Thursday, August 27th, 2020

Simons Institute to Take Part in New $10 Million Project on the Foundations of Deep Learning

Peter Bartlett (top center) will lead the $10 million project funded by the National Science Foundation and the Simons Foundation. Co-PIs include Alexander Rakhlin of MIT (top left), Andrea Montanari of Stanford (top right), Nathan Srebro of Toyota Technological Institute at Chicago (bottom left), and Bin Yu of UC Berkeley (bottom right).

We are delighted to announce that the Simons Institute will play a key role in a new project funded by the National Science Foundation (NSF) and the Simons Foundation devoted to investigating the theoretical foundations of deep learning.

NSF and the Simons Foundation have awarded $10 million to this five-year project, which will be led by Simons Institute Associate Director Peter Bartlett. Most of the project's research and education activities, including collaborative research meetings and workshops, will be hosted by the Simons Institute.

Deep learning is part of a broader family of machine learning methods based on artificial neural networks that digest large amounts of raw data and train artificial intelligence systems with limited human supervision. Although deep learning is a widely used AI approach for teaching computers to learn from data, its theoretical foundations are poorly understood — a challenge that the project will address. Understanding the mechanisms that underpin the practical success of deep learning will allow researchers to address its limitations, including its sensitivity to data manipulation.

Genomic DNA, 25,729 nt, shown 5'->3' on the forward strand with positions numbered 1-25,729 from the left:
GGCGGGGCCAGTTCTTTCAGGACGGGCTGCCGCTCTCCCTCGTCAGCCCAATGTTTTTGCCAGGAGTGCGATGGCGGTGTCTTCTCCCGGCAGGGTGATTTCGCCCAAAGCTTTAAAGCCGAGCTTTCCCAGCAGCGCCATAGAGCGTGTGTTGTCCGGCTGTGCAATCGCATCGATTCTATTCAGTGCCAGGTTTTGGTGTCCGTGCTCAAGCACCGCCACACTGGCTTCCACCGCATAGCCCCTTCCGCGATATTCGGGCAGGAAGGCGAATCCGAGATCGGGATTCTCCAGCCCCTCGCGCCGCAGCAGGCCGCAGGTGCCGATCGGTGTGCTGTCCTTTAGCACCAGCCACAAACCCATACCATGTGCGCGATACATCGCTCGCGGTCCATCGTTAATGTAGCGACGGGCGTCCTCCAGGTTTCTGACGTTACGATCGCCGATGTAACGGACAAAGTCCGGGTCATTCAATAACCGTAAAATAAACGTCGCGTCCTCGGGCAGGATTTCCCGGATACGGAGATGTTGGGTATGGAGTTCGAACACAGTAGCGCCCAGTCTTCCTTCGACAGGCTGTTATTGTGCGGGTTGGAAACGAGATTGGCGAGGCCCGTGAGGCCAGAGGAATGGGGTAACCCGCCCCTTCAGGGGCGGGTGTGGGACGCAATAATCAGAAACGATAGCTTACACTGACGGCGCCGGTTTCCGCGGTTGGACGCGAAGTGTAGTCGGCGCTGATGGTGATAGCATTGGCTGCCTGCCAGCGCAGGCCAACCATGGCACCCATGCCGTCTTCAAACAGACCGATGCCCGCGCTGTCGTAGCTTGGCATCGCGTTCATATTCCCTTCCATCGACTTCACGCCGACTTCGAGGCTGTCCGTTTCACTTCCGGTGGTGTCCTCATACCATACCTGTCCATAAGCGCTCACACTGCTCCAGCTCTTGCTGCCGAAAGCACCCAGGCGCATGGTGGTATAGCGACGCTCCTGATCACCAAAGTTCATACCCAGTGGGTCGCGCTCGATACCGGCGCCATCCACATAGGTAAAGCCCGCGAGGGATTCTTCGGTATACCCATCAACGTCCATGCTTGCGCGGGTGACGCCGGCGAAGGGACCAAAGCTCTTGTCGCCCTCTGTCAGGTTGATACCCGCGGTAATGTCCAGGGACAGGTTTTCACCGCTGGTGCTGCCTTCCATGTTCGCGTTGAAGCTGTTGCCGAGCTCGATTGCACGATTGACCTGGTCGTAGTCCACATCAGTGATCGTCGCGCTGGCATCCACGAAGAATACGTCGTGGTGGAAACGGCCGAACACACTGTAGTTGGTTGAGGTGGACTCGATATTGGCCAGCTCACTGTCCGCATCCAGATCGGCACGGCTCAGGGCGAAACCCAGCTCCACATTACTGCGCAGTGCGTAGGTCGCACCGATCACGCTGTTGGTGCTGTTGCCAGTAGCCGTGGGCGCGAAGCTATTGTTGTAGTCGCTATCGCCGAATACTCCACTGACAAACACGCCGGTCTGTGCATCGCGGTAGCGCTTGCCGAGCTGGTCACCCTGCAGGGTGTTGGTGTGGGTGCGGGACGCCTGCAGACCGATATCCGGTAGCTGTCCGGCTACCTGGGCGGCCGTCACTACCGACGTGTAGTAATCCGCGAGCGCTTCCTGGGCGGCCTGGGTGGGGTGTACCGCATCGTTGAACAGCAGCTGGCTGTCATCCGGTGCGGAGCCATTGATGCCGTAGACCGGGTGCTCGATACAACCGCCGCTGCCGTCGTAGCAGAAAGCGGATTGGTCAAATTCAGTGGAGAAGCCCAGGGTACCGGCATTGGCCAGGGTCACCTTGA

"Our excitement over receiving this award is that we will be digging into the theoretical foundations of deep learning," Bartlett remarked. "The recent success in machine learning has been driven by a spirit of craftsmanship by people who find ways to make this technology successful. But much of this work contradicts a lot of our classical understanding of statistical methodology, and there are many things we don't understand about how and why these systems work."

The other leaders of this Berkeley-led project are Bin Yu (UC Berkeley), Andrea Montanari (Stanford), Emmanuel Abbe (EPFL), Misha Belkin (UC San Diego), Amit Daniely (Hebrew University), Sasha Rakhlin, Elchanan Mossel and Nike Sun (MIT), Nati Srebro (TTIC), and Roman Vershynin (UC Irvine).

Read the full press release from UC Berkeley's new Division of Computing, Data Science, and Society (CDSS).